Jun 2005
2×7^{2} Posts 
AND, after a rest, I noticed a wild and false conclusion regarding the order of the group, this has been corrected as well as the equality (19) regarding the group order.
I also added the alternate cycle S_0 = 3/2 Tony thanks for your comments I shall work those in and address your queries separately. I started of with q but then changewd to p so I must have skipped some. Editing in LaTex is not my strength and a complete new experience. Last fiddled with by AntonVrba on 20081005 at 12:07 
20081005, 12:02  #6  
"Robert Gerbicz"
Oct 2005
Hungary
1,531 Posts 
Quote:
a*c==b*c mod d, then you can't say that a==b mod d. You can do it only in that case, if you could prove that gcd(c,d)=1 is true in your ring (so if gcd(delta,W(p))=1 is true). 

20081005, 12:07  #7 
Account Deleted
"Tim Sorbera"
Aug 2006
San Antonio, TX USA
4,271 Posts 

20081005, 13:00  #8  
Jun 2005
2·7^{2} Posts 
Quote:
Quote:
Quote:
Quote:
Quote:
The LucasLehmer test proves that 2^p1 has no nontrivial factors smaller than 2^(p1). A consequence of this is that the number is prime. What this test does assert, is that there are no possible divisors smaller than sqrt(W_p), and as a consequence, W_p is prime  and thus it is very similar to the LucasLehmer test. Thanks we now need to wait for the experts. Last fiddled with by AntonVrba on 20081005 at 13:22 Reason: in last sentance change no to now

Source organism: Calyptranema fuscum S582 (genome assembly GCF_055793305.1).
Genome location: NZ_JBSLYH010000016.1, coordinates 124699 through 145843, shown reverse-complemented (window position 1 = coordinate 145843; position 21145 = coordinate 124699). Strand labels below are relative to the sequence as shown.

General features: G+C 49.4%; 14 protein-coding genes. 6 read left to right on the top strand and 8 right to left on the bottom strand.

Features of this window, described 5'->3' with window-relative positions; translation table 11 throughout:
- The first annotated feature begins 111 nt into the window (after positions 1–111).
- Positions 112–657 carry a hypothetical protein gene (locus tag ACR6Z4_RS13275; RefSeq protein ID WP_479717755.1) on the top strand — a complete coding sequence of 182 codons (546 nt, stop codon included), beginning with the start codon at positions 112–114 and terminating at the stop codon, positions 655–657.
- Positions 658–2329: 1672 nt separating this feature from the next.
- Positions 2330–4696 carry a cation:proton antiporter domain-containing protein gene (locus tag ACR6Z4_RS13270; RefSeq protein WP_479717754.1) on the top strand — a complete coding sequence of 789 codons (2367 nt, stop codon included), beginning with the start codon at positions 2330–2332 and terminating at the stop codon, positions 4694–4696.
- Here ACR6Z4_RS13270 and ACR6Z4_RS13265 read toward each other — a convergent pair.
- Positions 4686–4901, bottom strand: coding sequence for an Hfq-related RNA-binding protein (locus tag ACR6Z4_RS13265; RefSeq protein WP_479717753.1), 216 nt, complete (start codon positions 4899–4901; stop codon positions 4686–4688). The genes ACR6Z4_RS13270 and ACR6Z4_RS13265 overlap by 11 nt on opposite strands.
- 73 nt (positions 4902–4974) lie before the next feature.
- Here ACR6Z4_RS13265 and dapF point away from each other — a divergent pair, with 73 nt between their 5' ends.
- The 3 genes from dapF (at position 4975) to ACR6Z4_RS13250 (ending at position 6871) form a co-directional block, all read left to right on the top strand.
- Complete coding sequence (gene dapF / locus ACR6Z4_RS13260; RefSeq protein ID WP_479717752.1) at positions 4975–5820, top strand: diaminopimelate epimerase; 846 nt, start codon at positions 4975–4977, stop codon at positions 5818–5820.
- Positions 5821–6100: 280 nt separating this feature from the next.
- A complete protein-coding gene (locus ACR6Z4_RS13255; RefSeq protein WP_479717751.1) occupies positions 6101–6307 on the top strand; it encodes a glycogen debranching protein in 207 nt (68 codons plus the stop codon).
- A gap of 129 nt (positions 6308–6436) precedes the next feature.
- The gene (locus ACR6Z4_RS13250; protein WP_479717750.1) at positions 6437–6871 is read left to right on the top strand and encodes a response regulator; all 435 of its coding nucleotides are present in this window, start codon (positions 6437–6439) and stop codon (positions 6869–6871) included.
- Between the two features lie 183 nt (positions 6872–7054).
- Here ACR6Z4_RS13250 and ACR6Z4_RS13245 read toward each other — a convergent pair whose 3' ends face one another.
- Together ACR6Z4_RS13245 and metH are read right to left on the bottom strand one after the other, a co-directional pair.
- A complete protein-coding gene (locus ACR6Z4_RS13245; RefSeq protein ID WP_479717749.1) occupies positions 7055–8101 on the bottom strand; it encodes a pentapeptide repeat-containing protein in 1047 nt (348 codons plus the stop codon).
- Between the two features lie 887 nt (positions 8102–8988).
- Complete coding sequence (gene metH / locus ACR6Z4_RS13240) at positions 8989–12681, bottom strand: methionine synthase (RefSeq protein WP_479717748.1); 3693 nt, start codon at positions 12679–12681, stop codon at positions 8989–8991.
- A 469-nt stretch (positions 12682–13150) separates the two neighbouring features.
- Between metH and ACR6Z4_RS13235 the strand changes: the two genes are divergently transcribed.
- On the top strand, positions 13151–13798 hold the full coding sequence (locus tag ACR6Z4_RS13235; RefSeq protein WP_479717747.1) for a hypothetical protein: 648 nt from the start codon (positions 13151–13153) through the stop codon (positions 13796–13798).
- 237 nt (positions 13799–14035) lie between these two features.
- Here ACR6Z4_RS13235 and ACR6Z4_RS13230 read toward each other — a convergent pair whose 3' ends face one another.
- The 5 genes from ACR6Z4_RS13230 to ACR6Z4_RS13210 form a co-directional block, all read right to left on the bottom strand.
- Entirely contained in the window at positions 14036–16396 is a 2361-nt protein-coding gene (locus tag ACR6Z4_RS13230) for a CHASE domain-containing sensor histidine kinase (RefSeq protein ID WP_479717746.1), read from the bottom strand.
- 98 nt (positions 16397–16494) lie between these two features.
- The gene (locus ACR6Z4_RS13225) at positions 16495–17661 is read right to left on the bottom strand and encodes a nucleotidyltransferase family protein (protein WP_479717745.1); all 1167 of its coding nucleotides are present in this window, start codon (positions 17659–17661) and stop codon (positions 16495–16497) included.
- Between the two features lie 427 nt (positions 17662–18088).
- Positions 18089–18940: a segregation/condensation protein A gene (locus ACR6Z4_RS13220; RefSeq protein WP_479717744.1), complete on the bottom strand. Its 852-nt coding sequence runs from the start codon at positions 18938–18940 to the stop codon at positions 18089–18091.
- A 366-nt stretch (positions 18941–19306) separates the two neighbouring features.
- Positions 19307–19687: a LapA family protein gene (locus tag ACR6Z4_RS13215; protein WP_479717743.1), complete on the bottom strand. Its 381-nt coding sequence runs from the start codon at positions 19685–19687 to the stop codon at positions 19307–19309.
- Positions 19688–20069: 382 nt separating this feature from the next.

20081005, 13:03  #9 
Jun 2005
2×7^{2} Posts 

20081005, 13:18  #10  
Jun 2005
2×7^{2} Posts 
Quote:
(1) x = y(mod m) and say that x is congruent to y modulo m. The quantity m is called the modulus, and all numbers congruent (or equivalent) to x (mod m) are said to constitute a congruence (or equivalence) class. Congruence classes are preserved under the rational integral operations, addition, subtraction, and multiplication. Mathematica calculates that Mod[7,3x43]=7 and Mod[7*3,3*43]=21 so is it wrong? I think you can withdraw your statement. 

20081005, 13:23  #11 
"Robert Gerbicz"
Oct 2005
Hungary
2773_{8} Posts 
For example:
14==21 mod 7 is true, but after dividing 2==3 mod 7 isn't true. And you've done this. Last fiddled with by R. Gerbicz on 20081005 at 13:23